Cook County has agreed to pay $362,500 to settle a federal lawsuit brought by a County Jail inmate who charged that he and other inmates were the victims of a 1999 mass beating and subsequent cover-up by sheriff's officials.
But the county has authorized lawyers to go to trial in a second case, charges by another inmate who said he and four other prisoners were beaten by guards the following year. The County Board's litigation subcommittee said the charges have no merit.
The subcommittee approved the payment on Thursday to Cello Pettiford, whose allegations of a 1999 beating by an elite unit of guards touched off a grand jury investigation.
The grand jury concluded last September that a beating occurred. Its investigator said that the cover-up could have reached as high as James Ryan, the top aide to Sheriff Michael Sheahan who, in November, won election to the Cook County Circuit Court bench.
The full County Board now must approve the settlement.
"This was one incident that was particularly egregious, but not the only incident by any means," said Jean Maclean Snyder, Pettiford's attorney.
"I hope the County Board, by approving the settlement, does some thinking about what is going on at the jail--for failing to deal with the systemic problem."
An attorney for the county said that although evidence had been gathered to undermine Pettiford's claim, including from doctors who said Pettiford had no injuries and a cellmate who said Pettiford was not beaten, settling the lawsuit was fiscally responsible for the county.
"The cost and expense of continuing the discovery and trying the case would probably be two to three times what we could have settled the case for today," said the attorney, Steven Puiszis. "Why spend another $1 million to try the case?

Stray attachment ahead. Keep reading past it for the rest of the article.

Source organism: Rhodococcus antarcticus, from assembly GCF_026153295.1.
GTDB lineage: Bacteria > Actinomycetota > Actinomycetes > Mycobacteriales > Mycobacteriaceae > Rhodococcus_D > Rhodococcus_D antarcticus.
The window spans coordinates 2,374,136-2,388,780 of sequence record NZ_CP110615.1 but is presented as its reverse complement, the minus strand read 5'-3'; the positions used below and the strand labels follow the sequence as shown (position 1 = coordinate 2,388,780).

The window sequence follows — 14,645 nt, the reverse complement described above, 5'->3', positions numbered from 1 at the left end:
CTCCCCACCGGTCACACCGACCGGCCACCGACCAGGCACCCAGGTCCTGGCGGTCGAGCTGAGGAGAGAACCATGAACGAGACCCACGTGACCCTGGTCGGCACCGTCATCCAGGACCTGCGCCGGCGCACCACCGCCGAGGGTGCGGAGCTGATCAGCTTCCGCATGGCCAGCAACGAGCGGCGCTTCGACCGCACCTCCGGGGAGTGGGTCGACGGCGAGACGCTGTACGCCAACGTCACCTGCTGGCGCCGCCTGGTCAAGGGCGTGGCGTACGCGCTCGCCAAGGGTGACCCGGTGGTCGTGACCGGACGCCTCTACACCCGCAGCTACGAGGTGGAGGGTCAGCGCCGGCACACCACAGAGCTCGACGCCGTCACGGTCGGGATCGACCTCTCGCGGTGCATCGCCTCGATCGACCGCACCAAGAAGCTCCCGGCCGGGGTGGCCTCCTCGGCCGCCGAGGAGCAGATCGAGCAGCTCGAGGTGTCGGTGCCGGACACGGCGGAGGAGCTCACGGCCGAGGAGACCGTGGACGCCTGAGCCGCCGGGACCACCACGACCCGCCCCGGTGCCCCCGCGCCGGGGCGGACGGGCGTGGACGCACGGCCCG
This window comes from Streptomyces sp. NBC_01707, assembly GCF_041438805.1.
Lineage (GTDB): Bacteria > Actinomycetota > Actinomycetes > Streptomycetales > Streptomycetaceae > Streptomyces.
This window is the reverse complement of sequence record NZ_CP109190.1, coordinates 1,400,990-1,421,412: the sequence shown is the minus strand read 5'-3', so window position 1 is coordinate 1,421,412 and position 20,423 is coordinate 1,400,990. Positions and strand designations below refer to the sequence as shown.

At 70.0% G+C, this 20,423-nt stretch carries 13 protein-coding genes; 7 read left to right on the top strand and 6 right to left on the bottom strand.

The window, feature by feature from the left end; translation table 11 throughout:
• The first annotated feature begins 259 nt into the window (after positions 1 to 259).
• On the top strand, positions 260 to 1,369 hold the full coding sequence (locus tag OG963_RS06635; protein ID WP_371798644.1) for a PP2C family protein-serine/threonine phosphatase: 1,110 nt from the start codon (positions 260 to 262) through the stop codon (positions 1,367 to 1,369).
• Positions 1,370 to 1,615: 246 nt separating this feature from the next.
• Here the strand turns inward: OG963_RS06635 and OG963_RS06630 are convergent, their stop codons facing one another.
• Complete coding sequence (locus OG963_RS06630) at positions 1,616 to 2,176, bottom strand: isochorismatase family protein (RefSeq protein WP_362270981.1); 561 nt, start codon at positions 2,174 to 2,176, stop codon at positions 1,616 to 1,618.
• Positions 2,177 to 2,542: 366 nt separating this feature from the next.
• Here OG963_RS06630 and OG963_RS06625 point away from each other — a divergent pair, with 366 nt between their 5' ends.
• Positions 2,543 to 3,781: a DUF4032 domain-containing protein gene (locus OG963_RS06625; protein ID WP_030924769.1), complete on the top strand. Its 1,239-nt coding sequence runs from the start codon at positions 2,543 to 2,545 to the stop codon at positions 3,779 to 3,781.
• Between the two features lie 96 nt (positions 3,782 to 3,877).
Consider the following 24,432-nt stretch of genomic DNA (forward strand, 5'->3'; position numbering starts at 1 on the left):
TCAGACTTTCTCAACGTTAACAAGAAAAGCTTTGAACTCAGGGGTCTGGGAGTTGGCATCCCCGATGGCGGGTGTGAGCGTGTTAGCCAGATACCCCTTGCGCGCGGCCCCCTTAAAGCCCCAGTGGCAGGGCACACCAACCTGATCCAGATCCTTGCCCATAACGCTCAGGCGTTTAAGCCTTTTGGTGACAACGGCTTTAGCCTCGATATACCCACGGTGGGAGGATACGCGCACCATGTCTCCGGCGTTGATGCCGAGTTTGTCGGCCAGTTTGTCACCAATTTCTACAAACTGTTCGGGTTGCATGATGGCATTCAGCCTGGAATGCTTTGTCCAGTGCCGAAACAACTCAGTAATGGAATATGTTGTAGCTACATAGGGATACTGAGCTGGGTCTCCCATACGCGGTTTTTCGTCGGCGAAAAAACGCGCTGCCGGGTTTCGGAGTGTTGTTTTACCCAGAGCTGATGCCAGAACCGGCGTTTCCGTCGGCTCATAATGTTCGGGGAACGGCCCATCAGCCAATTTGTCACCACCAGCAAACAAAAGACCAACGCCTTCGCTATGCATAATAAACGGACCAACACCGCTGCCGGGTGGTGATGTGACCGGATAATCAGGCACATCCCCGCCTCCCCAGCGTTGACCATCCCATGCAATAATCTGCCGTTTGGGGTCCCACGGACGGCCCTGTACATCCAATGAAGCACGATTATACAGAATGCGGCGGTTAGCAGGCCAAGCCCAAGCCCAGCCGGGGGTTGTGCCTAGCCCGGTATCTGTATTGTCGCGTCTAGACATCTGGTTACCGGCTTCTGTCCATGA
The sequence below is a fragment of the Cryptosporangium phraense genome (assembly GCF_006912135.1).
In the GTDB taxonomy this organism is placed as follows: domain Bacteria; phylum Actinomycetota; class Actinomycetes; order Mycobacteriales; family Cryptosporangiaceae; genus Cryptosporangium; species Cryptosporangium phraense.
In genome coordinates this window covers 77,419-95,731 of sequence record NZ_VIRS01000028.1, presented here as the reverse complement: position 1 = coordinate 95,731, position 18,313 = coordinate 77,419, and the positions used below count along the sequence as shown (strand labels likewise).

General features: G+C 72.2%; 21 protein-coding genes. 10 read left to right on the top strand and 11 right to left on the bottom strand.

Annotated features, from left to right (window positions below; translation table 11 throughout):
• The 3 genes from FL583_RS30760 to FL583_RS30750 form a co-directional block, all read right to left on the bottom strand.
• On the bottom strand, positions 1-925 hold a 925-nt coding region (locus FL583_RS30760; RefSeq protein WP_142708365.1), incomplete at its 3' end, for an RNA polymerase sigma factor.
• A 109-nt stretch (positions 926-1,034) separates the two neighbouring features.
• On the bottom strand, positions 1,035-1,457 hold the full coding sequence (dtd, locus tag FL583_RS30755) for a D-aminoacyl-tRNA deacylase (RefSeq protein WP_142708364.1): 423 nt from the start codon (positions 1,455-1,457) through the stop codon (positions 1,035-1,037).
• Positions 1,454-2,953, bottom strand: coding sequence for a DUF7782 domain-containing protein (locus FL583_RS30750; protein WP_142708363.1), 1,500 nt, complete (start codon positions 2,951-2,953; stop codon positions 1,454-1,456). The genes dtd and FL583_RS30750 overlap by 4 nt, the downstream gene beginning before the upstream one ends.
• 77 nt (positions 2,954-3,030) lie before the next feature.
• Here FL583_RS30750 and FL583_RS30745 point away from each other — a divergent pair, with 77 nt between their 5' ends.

"We believe we've set the record straight through what we have accomplished," Puiszis added. "It was just a made-up claim by Pettiford."
Peter Silvestri, chairman of the litigation subcommittee, said the settlement allowed the county to put the matter behind it.
"No one likes to pay out any amount," said Silvestri, "but in this case the settlement is much fairer than it would cost to defend the matter."
And the matter has been costly. The county has spent $349,473 so far on legal fees to defend the Pettiford lawsuit, plus another $200,657 to defend numerous sheriff's officials in the grand jury investigation.
The grand jury inquiry, which was led by retired Judge Thomas Hett, cost the county $431,341 to conduct, according to county records.
In the second controversial case, the subcommittee authorized lawyers to fight the claims of former inmate Nathson Fields, who charged that he and four others were beaten by officers in 2000.
The grand jury investigation, which also examined that allegation, concluded inmates planned and provoked the incident and guards used no excessive force.
Silvestri said that case could be easily defended and should be tried.
A tentative agreement in Pettiford's lawsuit was reached in mid-December, days before several top sheriff's officials, including Ryan, were scheduled to be questioned under oath.
The defendants in the lawsuit are Sheahan; James Edwards, the former superintendent of the jail division where the beatings took place; and Richard Remus, the former commander of the sheriff's Special Operations Response Team, the elite team that was implicated in the beatings. The county's settlement covers all the defendants.